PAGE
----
I couldn’t let Women’s History Month go by without chiming in. In this blog, I focused on Muslim women. I have a reason for this. In 2019, we still have a pervasive narrative. We are oppressed, veiled victims who have no agency. Yes, that does exist. At the same time, that is not our entire story. I believe in what Chimamanda Ngozi Adichie calls “The Danger of a Single Story.” Taking one story of a few members of a group and using that to define all members of that group minimizes them. The veiled victim story of Muslim women robs us of our humanity and denies our contribution to history. The women I talk about today made undeniable contributions to the world. They harnessed their own power to make an impact. No single story here. Today, I offer you a few. Here are 7 badly behaved Muslim women who made history:
1. Razia Sultana
Razia Sultana was the first woman sultan in the Delhi Sultanate. She was trained in battle and administration. Her skill in these areas impressed her father so much that he wound up favoring her over her brothers when it came to succession. She refused to wear the veil but still had the support of the people. Although she was an able ruler who worked for her subjects, the nobles refused to be ruled by a woman. She was assassinated with her husband only four years into her reign.
2. Nur Jahan
In her day, she was the real power behind the throne as the emperor of India at the time, Jahangir was an opium addict and heavy drinker. She issued official royal proclamations and even had coins made with her name. As an Iranian immigrant with no regal heritage, her rise to power was near impossible. Still, this talented artist and politician became an empress. She had the strength of a warrior, leading troops to free her imprisoned husband. Both disdained and admired, she is a standout among royal women.
3. Fatema Mernissi
Although she grew up in a domestic harem where women were not expected to leave the house, she sought education, eventually earning a PhD. She became a professor at Mohammed V University in Rabat, Morocco. From there, she went on to become one of the founders of Islamic feminism. She argued that Islam did not favor the oppression of women and could support her assertions with scholarly research. Not only did she question the status quo when it came to gender roles and gender equality, she encouraged women in rural areas to become educated. She expanded her activism when she organized a writer’s workshop for political prisoners.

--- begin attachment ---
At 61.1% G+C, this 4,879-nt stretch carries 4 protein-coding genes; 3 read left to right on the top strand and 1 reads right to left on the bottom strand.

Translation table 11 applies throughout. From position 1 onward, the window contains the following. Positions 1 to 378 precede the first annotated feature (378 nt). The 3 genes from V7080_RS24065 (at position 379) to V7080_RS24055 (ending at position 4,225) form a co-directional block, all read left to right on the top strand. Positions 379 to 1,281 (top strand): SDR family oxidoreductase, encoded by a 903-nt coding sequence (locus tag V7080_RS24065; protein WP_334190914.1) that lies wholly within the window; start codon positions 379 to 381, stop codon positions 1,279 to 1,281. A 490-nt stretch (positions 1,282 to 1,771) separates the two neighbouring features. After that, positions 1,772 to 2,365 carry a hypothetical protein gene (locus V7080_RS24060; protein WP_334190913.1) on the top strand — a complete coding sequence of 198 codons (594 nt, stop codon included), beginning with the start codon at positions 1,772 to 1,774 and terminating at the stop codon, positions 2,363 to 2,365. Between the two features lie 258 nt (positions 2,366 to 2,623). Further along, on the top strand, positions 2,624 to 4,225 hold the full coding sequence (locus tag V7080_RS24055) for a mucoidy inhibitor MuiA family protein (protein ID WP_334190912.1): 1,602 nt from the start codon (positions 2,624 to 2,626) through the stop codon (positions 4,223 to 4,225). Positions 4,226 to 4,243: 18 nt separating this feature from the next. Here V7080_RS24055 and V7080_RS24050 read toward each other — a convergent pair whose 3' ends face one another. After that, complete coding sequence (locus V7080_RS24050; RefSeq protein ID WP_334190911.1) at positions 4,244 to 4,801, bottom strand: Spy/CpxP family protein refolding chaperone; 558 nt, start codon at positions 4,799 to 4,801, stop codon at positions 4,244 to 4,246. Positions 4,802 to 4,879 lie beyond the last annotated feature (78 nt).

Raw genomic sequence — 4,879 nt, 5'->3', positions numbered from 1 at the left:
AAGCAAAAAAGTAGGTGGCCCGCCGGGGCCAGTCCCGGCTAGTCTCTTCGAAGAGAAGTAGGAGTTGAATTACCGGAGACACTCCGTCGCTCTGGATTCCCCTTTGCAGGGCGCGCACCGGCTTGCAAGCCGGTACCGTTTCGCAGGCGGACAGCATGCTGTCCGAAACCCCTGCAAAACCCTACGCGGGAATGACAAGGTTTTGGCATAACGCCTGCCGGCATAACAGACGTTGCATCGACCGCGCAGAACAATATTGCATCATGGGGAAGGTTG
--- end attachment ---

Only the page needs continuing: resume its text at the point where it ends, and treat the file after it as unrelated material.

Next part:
4. Aisha bint Abu Bakr
A wife of Prophet Muhammad, Aisha was not a woman relegated to the sidelines. In her time and beyond, she caught her fair share of criticism for her outspoken ways. She was a scholar and an intellectual. She assisted the early followers of Islam in interpreting the Quran. After the death of the third caliph, she even led an army in the Battle of the Camel. She lost, but she never lost the respect of the community. She still taught Islam and is known as the “Mother of the Believers.”
5. Noor Inayat Khan
This unlikely World War II hero was a secret agent for the British. After escaping Nazi occupied France, she joined the Women’s Auxiliary Air Force, eventually becoming a radio operator in France. After betrayal by a Frenchwoman, she was arrested, tortured, and executed by the Nazis. Despite her confinement and torture, she never revealed any information. In 1949, the British government awarded her the George Cross for courage.
6. Tawakkol Karman
In 2011, she became the first Arab woman and second Muslim woman to win the Nobel Peace Prize. She is known as “The Mother of the Revolution” in her home country of Yemen. As a journalist, she reported human rights abuses and mobilized the community. She founded Women Journalists Without Chains, an organization that reports on social injustice and violations of human rights. Even after being arrested on several occasions, she continues her fight for human rights.
7. Malala Yousafzai
In 2012, she was shot in the head by the Taliban for wanting to go to school. Not only did she survive the attack, she thrived. She continued to advocate for human rights and the education of girls. In 2014, she became the youngest winner of the Nobel Peace Prize. Today, she does what the extremists don’t want her to do and studies at Oxford University, all while continuing her activism.
These are just some of our stories. I honor these women, their stories, and all our stories.
Until next time, look behind and beyond the veil...